Algonquin Gas Transmission LLC told FERC that it erred when it tried to extract a broken drill stem from under the Hudson River last month during work on the Algonquin Incremental Market (AIM) Project. The company pledged to comply with all of the agency's future directives for the project.
But the company, a unit of Spectra Energy Partners LP, added that both it and its contractor "acted with due diligence and in good faith" to keep wetland disturbance to a minimum, and presented evidence that it kept federal and state regulators informed as the Aug. 27 incident unfolded.
In a letter filed Friday with the Federal Energy Regulatory Commission [CP14-96], Algonquin said it was informed by its contractor that the drill stem disconnected from the pipe during horizontal directional drilling (HDD) pullback activities, and that the contractor needed to move quickly to find the break and repair it or begin the extraction process. Construction personnel then discovered that the drill stem became separated from the pullback string.
Although a FERC compliance monitor -- to whom the company had "described the urgency of the situation" -- was on site when the incident occurred, Algonquin acknowledged that it mistakenly began extraction activities along the west side of the river without additional authorization.
"At the time, Algonquin anticipated that it had sufficiently communicated its plan [with the onsite monitor]," the company said, adding that it expected the monitor to return the next day. "...Due to the exigent circumstances of this situation, Algonquin personnel made the incorrect assumption that work could be initiated prior to obtaining written authorization.
"In retrospect, Algonquin made an incorrect decision and should have waited until written approvals were received prior to performing the work."
The company said its contractor encroached upon 381 square feet of wetlands when it unsuccessfully tried to extract the broken drill stem on Aug. 28. The contractor anticipates making a second attempt to retrieve it within three to four weeks. Algonquin pledged to restore all of the areas it disturbed in accordance with its permit requirements, adding that the wetland subsoil and topsoil that was excavated has been segregated and stored at an adjacent site.
Algonquin's letter was in response to a separate correspondence from FERC dated Sept. 9. The agency blasted Algonquin for a "serious violation" of environmental conditions and said the company "demonstrated a lack of consultation" by moving ahead with the extraction attempt without first obtaining a variance.
"Our compliance monitor directed Algonquin that additional information was required prior to approval of this anticipated variance regarding the disturbance of a forested wetland located outside of the authorized construction workspace," wrote Ann Miles, director of FERC's Office of Energy Projects. "However, Algonquin went forward with the excavation of the wetland, after the compliance monitor had left the site, without requesting Commission approval or attempting to receive any other agency approvals until after the excavation was complete...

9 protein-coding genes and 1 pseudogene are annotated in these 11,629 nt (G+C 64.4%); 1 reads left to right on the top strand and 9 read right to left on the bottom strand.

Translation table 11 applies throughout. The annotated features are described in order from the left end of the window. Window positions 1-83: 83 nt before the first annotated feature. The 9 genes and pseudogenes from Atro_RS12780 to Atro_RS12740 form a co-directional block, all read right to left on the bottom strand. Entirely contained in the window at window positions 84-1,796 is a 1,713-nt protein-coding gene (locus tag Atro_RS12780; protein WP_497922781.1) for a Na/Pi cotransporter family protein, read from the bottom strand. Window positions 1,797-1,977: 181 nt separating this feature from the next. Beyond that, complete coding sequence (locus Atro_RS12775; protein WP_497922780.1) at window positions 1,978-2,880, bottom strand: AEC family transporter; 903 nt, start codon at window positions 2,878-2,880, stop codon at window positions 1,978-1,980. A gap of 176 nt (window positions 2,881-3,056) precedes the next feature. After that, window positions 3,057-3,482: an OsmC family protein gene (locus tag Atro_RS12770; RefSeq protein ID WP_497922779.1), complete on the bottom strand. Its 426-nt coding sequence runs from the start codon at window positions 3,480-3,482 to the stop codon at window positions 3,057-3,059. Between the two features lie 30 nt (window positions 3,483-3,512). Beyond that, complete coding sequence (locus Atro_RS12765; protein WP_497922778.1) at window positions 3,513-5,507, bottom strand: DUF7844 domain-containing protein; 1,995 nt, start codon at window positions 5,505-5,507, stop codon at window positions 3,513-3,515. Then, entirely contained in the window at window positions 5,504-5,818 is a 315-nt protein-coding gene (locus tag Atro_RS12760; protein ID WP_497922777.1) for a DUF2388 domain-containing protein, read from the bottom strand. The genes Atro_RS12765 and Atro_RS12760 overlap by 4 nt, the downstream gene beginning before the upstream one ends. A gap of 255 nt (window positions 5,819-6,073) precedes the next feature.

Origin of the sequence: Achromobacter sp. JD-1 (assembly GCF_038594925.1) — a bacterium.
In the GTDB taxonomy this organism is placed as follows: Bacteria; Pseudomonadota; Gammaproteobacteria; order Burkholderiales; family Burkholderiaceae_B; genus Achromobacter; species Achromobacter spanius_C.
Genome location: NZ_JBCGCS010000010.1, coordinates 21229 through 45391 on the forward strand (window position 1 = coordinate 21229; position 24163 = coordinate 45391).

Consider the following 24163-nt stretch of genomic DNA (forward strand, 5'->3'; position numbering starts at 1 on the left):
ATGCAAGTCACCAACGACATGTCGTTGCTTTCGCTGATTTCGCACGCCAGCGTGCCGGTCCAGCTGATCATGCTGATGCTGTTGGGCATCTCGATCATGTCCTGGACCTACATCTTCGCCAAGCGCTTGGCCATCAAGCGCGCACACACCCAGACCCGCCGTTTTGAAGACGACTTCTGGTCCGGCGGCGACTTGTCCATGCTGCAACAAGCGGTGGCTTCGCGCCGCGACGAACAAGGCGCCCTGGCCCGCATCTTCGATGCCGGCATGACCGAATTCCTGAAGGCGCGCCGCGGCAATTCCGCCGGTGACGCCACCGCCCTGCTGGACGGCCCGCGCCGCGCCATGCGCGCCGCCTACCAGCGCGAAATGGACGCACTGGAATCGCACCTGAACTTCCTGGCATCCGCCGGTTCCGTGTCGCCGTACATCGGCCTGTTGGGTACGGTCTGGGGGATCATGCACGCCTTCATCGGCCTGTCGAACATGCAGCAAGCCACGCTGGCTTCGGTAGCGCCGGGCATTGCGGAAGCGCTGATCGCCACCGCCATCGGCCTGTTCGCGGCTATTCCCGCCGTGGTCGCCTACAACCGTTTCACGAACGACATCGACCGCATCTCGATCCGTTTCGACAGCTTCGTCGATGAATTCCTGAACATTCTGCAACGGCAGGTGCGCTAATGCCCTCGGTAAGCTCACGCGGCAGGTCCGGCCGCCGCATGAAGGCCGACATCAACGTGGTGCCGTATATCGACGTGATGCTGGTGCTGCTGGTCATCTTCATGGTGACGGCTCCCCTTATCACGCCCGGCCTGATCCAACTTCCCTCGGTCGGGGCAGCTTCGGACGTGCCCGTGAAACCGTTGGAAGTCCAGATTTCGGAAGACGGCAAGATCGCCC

"To date, we have not found it necessary to issue a 'stop work' order for the construction; however, we cannot continue to see this type of noncompliance."
But in a sign that Algonquin disputes FERC's assertion that it did not keep regulators informed of its actions, the company included copies of emails that it sent to the New York State Department of Environmental Conservation (DEC) and the U.S. Army Corps of Engineers (USACE).
An official with the DEC acknowledged receiving Algonquin's notifications of the incident. He said that once the HDD process was complete, the company must restore the wetlands and submit a final report documenting the restoration activities to the DEC. Meanwhile, a USACE official separately thanked Algonquin for the information on the excavation work, adding "at this time, no additional information or action is required."
Still, Algonquin struck a conciliatory chord with FERC. It said it has reevaluated its communication protocols, both in-house and with the regulator.
"Algonquin has reinforced the gravity of this situation with internal staff working on the AIM Project," the company said. "If such a situation presents itself again on the AIM Project, Algonquin personnel have been informed that they may not proceed with any work that is not authorized by the Commission, the landowner, and applicable permitting agencies until such time as Algonquin has obtained appropriate written authorization to do so."
It was unclear how long the incident would delay the AIM Project from entering service; the original target date was the second half of 2016 (see Shale Daily, March 29).
“Algonquin welcomes FERC's continuous oversight and guidance, as well as its ongoing inspections, during construction of the AIM Project,” Spectra spokeswoman Marylee Hanley told NGI on Tuesday. “We take very seriously FERC's letter regarding the violation for work associated with the [incident]...and have reviewed the actions outlined in the letter. We have cooperated with FERC and have provided the information requested.”
FERC gave authorization for Algonquin to begin construction of the 342,000 Dth/d pipeline in March 2015 (see Daily GPI, March 4, 2015). The AIM Project will transport natural gas produced in the Marcellus and Utica shales from Ramapo, NY, to citygates in Connecticut, Rhode Island and Massachusetts.